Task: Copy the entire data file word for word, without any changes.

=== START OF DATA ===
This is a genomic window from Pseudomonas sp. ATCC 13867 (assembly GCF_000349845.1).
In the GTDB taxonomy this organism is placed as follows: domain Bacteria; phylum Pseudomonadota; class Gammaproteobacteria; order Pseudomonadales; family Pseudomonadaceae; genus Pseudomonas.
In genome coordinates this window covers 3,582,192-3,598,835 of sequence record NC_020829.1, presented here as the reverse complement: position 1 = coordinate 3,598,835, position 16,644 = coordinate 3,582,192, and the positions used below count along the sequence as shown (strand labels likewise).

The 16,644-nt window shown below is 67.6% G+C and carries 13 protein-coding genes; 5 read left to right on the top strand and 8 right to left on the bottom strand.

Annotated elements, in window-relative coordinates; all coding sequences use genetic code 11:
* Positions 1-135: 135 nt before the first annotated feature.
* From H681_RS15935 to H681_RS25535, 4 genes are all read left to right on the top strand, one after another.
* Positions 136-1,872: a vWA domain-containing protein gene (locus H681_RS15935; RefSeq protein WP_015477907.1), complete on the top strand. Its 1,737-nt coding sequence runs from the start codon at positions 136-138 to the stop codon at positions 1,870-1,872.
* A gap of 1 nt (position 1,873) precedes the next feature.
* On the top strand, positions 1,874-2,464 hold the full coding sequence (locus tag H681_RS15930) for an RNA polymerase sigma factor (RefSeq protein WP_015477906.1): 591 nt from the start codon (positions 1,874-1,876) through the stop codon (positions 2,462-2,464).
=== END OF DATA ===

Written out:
This is a genomic window from Pseudomonas sp. ATCC 13867 (assembly GCF_000349845.1).
In the GTDB taxonomy this organism is placed as follows: domain Bacteria; phylum Pseudomonadota; class Gammaproteobacteria; order Pseudomonadales; family Pseudomonadaceae; genus Pseudomonas.
In genome coordinates this window covers 3,582,192-3,598,835 of sequence record NC_020829.1, presented here as the reverse complement: position 1 = coordinate 3,598,835, position 16,644 = coordinate 3,582,192, and the positions used below count along the sequence as shown (strand labels likewise).

The 16,644-nt window shown below is 67.6% G+C and carries 13 protein-coding genes; 5 read left to right on the top strand and 8 right to left on the bottom strand.

Annotated elements, in window-relative coordinates; all coding sequences use genetic code 11:
* Positions 1-135: 135 nt before the first annotated feature.
* From H681_RS15935 to H681_RS25535, 4 genes are all read left to right on the top strand, one after another.
* Positions 136-1,872: a vWA domain-containing protein gene (locus H681_RS15935; RefSeq protein WP_015477907.1), complete on the top strand. Its 1,737-nt coding sequence runs from the start codon at positions 136-138 to the stop codon at positions 1,870-1,872.
* A gap of 1 nt (position 1,873) precedes the next feature.
* On the top strand, positions 1,874-2,464 hold the full coding sequence (locus tag H681_RS15930) for an RNA polymerase sigma factor (RefSeq protein WP_015477906.1): 591 nt from the start codon (positions 1,874-1,876) through the stop codon (positions 2,462-2,464).